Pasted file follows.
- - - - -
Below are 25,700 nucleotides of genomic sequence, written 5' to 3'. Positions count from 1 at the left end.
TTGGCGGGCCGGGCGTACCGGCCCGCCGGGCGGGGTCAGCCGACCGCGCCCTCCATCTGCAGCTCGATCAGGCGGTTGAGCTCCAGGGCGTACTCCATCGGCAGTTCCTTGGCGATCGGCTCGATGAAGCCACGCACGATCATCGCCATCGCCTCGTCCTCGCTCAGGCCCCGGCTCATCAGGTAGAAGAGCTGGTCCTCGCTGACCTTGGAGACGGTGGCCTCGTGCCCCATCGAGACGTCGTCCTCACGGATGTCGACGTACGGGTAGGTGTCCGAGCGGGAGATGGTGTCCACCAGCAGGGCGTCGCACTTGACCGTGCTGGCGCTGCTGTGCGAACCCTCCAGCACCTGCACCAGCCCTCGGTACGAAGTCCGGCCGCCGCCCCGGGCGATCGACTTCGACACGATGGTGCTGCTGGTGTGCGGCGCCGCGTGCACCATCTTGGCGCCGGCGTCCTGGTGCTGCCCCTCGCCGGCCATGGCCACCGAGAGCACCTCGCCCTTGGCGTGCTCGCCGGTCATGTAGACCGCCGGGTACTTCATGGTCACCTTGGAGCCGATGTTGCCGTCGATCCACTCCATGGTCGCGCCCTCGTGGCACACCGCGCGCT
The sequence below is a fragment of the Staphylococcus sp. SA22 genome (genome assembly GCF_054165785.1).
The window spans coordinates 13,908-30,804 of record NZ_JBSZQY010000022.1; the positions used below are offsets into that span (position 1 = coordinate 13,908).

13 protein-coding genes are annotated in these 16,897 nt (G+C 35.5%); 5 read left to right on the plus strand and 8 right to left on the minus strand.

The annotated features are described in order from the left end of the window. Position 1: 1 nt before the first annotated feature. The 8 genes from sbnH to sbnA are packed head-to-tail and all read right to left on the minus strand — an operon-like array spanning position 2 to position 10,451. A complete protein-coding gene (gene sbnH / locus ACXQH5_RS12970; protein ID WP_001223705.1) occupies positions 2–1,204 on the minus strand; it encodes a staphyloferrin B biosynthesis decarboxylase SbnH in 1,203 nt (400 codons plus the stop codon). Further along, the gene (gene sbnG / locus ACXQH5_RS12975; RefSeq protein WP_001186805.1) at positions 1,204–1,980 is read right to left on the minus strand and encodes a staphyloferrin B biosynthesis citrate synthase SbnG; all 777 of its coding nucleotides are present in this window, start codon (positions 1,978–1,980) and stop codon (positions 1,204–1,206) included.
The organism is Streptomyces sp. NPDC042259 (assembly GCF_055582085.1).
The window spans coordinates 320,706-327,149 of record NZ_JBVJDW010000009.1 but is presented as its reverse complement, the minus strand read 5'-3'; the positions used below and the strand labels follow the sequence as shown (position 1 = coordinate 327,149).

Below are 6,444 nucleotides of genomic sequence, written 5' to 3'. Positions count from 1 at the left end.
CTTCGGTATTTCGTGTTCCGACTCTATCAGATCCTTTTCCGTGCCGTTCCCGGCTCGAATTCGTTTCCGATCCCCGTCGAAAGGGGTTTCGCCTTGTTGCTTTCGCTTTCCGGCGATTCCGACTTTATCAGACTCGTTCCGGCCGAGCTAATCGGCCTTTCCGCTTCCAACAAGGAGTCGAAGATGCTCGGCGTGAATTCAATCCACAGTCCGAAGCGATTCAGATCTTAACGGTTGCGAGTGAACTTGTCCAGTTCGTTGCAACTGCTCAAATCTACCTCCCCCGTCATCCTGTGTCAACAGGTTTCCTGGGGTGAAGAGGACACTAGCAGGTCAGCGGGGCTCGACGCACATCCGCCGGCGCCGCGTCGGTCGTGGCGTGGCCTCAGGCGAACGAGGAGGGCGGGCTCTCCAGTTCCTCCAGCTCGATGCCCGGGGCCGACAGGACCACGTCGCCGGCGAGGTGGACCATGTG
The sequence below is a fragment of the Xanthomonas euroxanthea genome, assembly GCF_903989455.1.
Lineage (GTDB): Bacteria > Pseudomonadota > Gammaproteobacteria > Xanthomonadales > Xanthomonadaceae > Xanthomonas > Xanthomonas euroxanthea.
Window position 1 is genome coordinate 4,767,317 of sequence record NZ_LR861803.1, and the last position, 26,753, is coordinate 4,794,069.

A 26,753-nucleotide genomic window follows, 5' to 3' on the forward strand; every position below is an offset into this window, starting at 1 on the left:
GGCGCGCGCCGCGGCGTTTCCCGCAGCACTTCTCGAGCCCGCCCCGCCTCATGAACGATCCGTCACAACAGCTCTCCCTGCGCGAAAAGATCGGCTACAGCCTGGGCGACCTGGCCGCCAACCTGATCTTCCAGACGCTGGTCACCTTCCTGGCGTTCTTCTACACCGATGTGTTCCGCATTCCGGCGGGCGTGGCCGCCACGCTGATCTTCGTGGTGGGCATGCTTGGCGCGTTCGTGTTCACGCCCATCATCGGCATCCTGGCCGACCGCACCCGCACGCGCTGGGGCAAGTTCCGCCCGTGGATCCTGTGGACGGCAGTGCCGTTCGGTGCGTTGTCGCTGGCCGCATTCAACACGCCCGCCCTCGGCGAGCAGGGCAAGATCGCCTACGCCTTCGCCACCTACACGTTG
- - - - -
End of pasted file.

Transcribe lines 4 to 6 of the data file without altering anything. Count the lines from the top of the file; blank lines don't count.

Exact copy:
The window spans coordinates 13,908-30,804 of record NZ_JBSZQY010000022.1; the positions used below are offsets into that span (position 1 = coordinate 13,908).

13 protein-coding genes are annotated in these 16,897 nt (G+C 35.5%); 5 read left to right on the plus strand and 8 right to left on the minus strand.

The annotated features are described in order from the left end of the window. Position 1: 1 nt before the first annotated feature. The 8 genes from sbnH to sbnA are packed head-to-tail and all read right to left on the minus strand — an operon-like array spanning position 2 to position 10,451. A complete protein-coding gene (gene sbnH / locus ACXQH5_RS12970; protein ID WP_001223705.1) occupies positions 2–1,204 on the minus strand; it encodes a staphyloferrin B biosynthesis decarboxylase SbnH in 1,203 nt (400 codons plus the stop codon). Further along, the gene (gene sbnG / locus ACXQH5_RS12975; RefSeq protein WP_001186805.1) at positions 1,204–1,980 is read right to left on the minus strand and encodes a staphyloferrin B biosynthesis citrate synthase SbnG; all 777 of its coding nucleotides are present in this window, start codon (positions 1,978–1,980) and stop codon (positions 1,204–1,206) included.